Facebook and the Israeli government agreed to set up joint teams in order to fight what they call “incitement” posts on the social media website which officials said were meant to target Palestinians and Arab-Israelis, local media reported Monday.
“The meeting took place under the assumption that Facebook has the capability, the responsibility and the willingness to help mitigate incitement and terror from the network,” said a joint statement issued by Justice Minister Ayelet Shaked and Interior Minister Gilad Erdan.
The Israeli ministers, who belong to the most conservative right-wing government in the history of the country, further argued that criticism and response to Israeli operations, extrajudicial killings and targeting of anti-occupation protests is “incitement and terror.”
“In the recent spate of terror it was proven that the internet has become a home to incubate terrorists and we must fight together to prevent this. The companies must and can do much more,” the statement added according to the local Times of Israel.
“Facebook and internet companies have a responsibility regarding the content they allow on their sites that encourages incitement and terror, and they should actively operate to monitor it,” Erdan said.
Justice Minister Shaked, who has previously called all Palestinians, including women and children “the enemy,” further used the anniversary of the 9/11 attacks in the U.S. to call for a crackdown on Palestinian “terror.”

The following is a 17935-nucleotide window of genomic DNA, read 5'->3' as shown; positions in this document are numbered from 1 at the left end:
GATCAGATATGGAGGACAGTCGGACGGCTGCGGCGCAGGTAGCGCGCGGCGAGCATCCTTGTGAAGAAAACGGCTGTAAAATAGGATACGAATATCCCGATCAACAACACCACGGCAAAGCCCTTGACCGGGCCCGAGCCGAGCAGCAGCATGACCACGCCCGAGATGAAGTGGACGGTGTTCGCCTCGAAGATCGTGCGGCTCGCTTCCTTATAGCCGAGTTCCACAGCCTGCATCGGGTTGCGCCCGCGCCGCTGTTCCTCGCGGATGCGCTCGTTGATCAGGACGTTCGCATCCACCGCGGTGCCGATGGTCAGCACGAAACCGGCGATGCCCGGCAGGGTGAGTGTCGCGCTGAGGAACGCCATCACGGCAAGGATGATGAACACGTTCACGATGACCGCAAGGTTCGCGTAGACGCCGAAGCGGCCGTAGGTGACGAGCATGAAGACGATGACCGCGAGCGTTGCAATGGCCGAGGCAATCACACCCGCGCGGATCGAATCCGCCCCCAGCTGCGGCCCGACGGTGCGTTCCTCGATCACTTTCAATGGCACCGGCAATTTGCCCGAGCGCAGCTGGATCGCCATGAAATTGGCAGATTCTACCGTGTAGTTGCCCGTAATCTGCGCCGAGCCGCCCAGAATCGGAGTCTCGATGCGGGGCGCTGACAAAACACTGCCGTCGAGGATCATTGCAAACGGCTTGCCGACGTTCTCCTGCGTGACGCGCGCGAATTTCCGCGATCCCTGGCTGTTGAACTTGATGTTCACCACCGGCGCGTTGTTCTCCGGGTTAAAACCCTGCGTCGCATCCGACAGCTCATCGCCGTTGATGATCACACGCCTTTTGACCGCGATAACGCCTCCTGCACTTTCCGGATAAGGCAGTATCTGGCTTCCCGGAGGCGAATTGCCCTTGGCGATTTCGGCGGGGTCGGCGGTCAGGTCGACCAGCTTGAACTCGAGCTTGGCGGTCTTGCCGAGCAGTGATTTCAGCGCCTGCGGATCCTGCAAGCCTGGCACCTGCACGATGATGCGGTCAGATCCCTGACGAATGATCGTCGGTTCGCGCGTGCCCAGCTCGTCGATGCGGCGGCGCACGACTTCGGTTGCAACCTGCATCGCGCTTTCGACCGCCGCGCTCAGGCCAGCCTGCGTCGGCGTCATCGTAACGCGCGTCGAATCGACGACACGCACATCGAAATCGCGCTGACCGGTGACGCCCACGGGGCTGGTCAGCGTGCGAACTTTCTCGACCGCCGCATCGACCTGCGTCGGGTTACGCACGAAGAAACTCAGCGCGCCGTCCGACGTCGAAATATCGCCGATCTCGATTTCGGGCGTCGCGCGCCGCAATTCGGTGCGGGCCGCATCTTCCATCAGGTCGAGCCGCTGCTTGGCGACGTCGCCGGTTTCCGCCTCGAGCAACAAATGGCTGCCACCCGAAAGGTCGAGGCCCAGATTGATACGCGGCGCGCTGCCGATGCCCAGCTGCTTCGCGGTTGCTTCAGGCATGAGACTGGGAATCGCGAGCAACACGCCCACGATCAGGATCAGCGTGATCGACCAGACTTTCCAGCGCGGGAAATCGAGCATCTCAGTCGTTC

“Particularly in the week in which we remember 9/11, an event that changed the face of the U.S., it is clear that there is a joint interest among all parties that are in a position to fight terror.”
Such a crackdown on incitement by Facebook would never be used against Israelis who suggest killing Arabs and Palestinians, according to the Intercept.
During the 2014 war on Gaza, many Israelis took to social media platforms to call for more killing of Palestinians.
Last year when an Israeli soldier was arrested for shooting and killing a wounded Palestinian point blank in the head, his fellow troops used Facebook to praise the killing, while Israeli extremists justified the killing and called for his release.
The same Shaked who is worried about online incitement, used Facebook to post the text of an article by the late Israeli writer Uri Elitzur that referred to Palestinian children as “little snakes.”
In a another example, the justice minister posted on Facebook that Palestinians are all “the enemy” and therefore all legitimate targets.
“This is a war between two people. Who is the enemy? The Palestinian people,” she said in a Facebook post in 2015. “Every war is between two peoples, and in every war the people who started the war, that whole people, is the enemy.”
Both of those posts were deleted upon her appointment to the justice ministry.
Facebook and Israel have been developing an intimate relationship over the past few years. In June, Mondoweiss reported that Jordana Cutler, current chief of staff at the Israeli Embassy in Washington, D.C. was hired as head of policy and communications at Facebook’s Israel office.
Facebook has also been very responsive when asked by Israel to delete posts it deems as inciting terror over the past year.
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